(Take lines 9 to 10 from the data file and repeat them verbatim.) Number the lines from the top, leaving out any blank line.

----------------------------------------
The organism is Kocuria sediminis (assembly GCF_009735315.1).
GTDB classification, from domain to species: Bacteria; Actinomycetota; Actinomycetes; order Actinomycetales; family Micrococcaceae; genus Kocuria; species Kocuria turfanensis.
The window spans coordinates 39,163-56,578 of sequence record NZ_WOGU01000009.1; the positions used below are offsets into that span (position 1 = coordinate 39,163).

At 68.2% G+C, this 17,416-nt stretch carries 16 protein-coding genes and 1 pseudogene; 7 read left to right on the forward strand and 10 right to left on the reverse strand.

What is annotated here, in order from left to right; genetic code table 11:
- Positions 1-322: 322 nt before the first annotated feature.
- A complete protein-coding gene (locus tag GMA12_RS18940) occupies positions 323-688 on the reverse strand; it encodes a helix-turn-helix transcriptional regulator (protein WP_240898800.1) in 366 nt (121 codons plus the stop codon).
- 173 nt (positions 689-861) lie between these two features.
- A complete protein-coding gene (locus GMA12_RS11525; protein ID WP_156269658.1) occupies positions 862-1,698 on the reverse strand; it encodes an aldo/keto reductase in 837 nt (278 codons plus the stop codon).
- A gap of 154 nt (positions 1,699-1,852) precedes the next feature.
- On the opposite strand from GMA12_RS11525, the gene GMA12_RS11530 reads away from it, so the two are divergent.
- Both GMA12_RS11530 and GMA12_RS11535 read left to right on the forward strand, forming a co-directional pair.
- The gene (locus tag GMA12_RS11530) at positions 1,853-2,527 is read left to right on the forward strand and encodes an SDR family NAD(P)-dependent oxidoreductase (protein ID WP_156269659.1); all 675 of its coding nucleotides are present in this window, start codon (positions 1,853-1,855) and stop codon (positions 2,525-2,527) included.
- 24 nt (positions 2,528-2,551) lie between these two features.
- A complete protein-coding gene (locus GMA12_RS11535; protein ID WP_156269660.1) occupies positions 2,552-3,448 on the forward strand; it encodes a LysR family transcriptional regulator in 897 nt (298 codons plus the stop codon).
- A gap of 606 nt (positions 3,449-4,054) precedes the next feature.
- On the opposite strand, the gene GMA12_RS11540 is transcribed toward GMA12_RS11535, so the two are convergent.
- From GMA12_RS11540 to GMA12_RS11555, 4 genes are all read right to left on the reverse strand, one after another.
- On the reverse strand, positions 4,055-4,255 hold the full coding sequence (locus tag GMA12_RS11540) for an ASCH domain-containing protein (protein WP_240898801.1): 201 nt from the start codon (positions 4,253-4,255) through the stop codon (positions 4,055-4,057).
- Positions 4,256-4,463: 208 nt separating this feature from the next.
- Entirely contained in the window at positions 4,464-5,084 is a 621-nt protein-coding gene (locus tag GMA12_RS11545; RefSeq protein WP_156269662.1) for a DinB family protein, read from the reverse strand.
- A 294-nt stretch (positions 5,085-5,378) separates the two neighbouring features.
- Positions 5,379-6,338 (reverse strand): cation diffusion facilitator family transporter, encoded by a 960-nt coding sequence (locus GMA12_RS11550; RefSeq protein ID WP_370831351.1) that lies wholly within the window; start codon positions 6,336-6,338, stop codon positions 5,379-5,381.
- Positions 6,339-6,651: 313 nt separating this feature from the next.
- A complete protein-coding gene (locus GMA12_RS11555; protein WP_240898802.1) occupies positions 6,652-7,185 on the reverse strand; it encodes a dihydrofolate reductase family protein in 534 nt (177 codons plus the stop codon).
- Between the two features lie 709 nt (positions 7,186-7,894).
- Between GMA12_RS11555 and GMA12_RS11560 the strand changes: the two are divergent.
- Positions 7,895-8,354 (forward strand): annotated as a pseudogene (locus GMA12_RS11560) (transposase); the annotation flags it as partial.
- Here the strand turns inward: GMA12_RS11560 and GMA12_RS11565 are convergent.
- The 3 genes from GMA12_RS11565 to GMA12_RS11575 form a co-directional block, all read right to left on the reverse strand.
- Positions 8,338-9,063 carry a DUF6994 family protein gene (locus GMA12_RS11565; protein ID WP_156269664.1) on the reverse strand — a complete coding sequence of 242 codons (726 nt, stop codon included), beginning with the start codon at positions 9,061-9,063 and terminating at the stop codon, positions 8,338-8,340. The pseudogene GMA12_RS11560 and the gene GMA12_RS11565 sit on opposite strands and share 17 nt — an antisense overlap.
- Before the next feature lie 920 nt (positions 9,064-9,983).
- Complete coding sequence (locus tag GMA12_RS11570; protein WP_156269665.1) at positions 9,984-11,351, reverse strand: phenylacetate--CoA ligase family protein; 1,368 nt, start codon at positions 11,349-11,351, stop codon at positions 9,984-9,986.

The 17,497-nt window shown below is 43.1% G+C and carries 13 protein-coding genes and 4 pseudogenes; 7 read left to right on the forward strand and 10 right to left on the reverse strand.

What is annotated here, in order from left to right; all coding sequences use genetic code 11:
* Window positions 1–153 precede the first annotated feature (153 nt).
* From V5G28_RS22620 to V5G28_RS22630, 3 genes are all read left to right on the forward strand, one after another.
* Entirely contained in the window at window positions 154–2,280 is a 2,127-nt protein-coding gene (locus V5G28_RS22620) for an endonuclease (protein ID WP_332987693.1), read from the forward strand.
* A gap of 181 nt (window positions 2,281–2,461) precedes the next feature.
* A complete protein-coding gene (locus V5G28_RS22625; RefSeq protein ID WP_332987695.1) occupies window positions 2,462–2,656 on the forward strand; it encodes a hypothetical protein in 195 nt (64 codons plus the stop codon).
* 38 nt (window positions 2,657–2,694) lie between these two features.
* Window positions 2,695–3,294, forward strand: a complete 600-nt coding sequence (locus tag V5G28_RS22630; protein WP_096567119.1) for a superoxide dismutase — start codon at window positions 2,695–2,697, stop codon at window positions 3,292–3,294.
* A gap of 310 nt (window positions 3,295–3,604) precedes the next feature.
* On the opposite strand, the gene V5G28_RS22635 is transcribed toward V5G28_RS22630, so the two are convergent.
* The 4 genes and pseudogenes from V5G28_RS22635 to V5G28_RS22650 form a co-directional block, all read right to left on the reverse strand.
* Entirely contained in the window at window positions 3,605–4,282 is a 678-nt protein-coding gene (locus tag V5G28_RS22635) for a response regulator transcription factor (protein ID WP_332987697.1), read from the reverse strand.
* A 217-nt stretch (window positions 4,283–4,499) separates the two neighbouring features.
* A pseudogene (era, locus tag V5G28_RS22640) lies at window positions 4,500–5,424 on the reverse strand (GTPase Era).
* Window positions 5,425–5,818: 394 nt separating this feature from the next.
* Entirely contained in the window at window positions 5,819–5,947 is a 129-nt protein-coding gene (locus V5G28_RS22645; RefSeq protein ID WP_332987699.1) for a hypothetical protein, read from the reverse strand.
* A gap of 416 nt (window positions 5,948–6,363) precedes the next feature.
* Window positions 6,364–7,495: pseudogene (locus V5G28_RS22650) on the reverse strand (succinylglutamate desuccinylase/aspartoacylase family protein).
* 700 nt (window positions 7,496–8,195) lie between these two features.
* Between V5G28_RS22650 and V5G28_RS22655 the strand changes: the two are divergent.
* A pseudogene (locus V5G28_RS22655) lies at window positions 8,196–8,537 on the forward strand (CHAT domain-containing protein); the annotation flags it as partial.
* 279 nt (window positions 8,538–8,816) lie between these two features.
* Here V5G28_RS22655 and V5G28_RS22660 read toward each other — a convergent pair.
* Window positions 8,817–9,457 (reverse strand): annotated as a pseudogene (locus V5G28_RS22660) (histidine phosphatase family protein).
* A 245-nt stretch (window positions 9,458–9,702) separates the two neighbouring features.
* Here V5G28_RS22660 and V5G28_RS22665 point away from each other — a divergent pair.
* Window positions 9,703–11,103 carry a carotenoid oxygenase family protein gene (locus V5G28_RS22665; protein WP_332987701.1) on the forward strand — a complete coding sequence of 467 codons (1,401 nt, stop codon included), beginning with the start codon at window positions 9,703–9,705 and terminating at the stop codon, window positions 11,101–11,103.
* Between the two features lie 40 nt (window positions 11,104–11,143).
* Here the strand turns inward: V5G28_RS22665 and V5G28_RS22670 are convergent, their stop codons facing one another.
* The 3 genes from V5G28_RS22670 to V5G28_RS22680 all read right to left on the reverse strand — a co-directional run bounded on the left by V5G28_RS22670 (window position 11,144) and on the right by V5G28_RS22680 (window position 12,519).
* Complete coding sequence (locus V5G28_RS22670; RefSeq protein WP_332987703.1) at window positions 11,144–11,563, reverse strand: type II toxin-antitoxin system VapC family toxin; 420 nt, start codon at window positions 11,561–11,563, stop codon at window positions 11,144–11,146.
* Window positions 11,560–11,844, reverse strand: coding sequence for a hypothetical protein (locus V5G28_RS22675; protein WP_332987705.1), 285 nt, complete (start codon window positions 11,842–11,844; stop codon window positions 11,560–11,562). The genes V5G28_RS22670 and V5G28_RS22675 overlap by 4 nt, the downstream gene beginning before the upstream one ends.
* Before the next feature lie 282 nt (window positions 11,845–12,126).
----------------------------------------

- A complete protein-coding gene (locus GMA12_RS11525; protein ID WP_156269658.1) occupies positions 862-1,698 on the reverse strand; it encodes an aldo/keto reductase in 837 nt (278 codons plus the stop codon).
- A gap of 154 nt (positions 1,699-1,852) precedes the next feature.